Copyright

Evolution of Copyright Laws – A Complete Analysis

calendar10 Feb, 2023
timeReading Time: 5 Minutes
Copyright Laws

In India today, Copyright Laws hold a critical position. Copyright Laws are essential for a variety of reasons. First and foremost, it is a method of honouring and compensating the authors and owners of unique works of art, music and literature. It also encourages creators to produce and distribute their work. Copyright Laws make sure that the owner’s and creator’s rights are protected and that they have the ability to regulate how their works are used, shared and commercially exploited. Copyright Laws are essential for fostering and safeguarding innovation and creativity in India.

What do you mean by Copyright?

Copyright is a legal concept that offers protection to those who create and are owners of original works of art, music, literature, and software. They are granted sole authority over all uses, distribution and financial gains of their works. This implies that they have the authority to decide who can use their creations, how and for what purposes. The legal definition of Copyright is given in Section 14 of The Copyright Act, 1957. Copyright is only protected in a tangible form. Copyright gives the exclusive right to the owner of the Copyright to reproduce the copyrighted work in any form; its performance rights as well as adaptation rights and translation rights of the copyrighted work.

The Copyright is a type of appreciation and acknowledgement for all the hard work and effort it takes to create something unique and creative. Creators may be assured that their works will be protected and that they will be able to profit from their creations. Copyright is a powerful tool that supports innovation and creativity by defending the rights of those who create and possess creative work. It’s an essential component of the modern world and is necessary to guarantee an honest and open market for artistic products.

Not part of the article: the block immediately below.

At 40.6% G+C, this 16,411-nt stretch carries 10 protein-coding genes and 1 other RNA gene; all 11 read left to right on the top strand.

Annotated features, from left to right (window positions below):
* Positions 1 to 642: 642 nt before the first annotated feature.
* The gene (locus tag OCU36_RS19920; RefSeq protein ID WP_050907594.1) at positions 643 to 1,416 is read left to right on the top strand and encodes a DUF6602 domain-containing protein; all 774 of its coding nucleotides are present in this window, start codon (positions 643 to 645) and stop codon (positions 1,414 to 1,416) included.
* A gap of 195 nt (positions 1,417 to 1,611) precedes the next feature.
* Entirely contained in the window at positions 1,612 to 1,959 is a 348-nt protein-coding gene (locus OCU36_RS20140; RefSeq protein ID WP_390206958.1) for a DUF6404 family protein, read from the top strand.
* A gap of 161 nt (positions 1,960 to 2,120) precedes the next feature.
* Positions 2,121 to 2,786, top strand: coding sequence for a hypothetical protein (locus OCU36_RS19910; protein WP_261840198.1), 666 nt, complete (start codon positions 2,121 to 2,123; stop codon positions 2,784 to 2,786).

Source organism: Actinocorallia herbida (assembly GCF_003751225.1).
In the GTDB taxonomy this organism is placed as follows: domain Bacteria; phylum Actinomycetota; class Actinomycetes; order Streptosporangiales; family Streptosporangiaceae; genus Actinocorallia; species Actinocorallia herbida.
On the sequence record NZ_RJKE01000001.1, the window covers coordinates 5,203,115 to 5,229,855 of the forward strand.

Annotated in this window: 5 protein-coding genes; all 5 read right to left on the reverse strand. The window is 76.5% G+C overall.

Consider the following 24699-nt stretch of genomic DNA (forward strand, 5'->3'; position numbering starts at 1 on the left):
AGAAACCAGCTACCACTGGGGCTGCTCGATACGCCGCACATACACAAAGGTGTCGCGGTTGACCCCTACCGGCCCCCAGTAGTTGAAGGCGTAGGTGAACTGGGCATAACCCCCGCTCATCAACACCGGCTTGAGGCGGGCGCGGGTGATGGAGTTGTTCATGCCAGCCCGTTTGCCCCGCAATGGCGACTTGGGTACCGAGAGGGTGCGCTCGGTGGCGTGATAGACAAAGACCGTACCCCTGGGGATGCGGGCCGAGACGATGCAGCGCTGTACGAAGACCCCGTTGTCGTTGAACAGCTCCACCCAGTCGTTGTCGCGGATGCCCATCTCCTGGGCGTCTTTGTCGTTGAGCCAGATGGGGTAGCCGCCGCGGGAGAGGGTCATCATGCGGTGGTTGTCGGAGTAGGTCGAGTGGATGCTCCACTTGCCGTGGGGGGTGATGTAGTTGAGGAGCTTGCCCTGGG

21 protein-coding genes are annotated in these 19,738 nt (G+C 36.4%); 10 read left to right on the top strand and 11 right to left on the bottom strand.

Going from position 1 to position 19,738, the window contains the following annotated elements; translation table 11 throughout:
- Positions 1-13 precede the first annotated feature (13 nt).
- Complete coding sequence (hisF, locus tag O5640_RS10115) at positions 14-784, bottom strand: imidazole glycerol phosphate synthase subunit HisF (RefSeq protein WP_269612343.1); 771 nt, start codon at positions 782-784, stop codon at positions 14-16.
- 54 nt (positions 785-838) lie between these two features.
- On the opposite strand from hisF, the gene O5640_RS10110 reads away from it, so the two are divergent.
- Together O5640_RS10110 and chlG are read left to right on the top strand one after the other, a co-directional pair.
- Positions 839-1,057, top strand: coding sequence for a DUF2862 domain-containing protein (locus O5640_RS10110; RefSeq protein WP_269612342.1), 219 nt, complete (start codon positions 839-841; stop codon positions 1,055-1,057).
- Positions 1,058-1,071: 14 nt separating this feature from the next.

Origin of Copyright Laws

  • Statue of Anne

The origin of copyright laws can be traced back to ancient civilizations, where the concept of intellectual property was recognized and protected. However, it wasn’t until the introduction of the Statue of Anne in 1710 that modern copyright law was established. In England, the Statue of Anne was passed, giving writers and publishers exclusive rights to print and sell their work for a limited period of time. This was a significant shift from the old system, which depended on the Crown and the Church controlling the printing press; this was a significant change.

The Statue of Anne established the first legal framework for modern copyright laws by recognizing the rights of authors and other creators. The Copyright Act, 1790 in the United States was one example of legislation based on the Statue of Anne that progressively spread to other nations as well. However, copyright laws were coordinated at an international level up in the 19th century.

  • Berne Convention for the Protection of Literary & Artistic Works of 1886

The Berne Convention for the Protection of Literary & Artistic Works, which was founded in 1886, was a critical event in the history of Copyright. The Berne Convention was the first international agreement to establish standard guidelines for copyright enforcement and protection in various nations. It introduced the idea of “national treatment”, which states that workers from one country should enjoy the same level of protection in another country as they would receive in their country of origin.

  • Rome Convention for the Protection of Performers, Producers of Phonograms & Broadcasting Organizations

A number of nations have ratified the Rome Convention, also called the international convention for Protection of Performers, Producers of Phonograms & Broadcasting Organizations, which offers protection to these groups. Rome convention was accepted in 1961 and went into force in 1964. The Rome Convention seeks to standardize how artists, phonogram producers, and broadcasting organizations are protected throughout signatory nations. It defines the minimum standard of protection for these rights and stipulates that protection in the territories of the signatory nations will be reciprocally recognized.

  • The Agreement on Trade-Related Aspects of Intellectual Property Rights (TRIPS)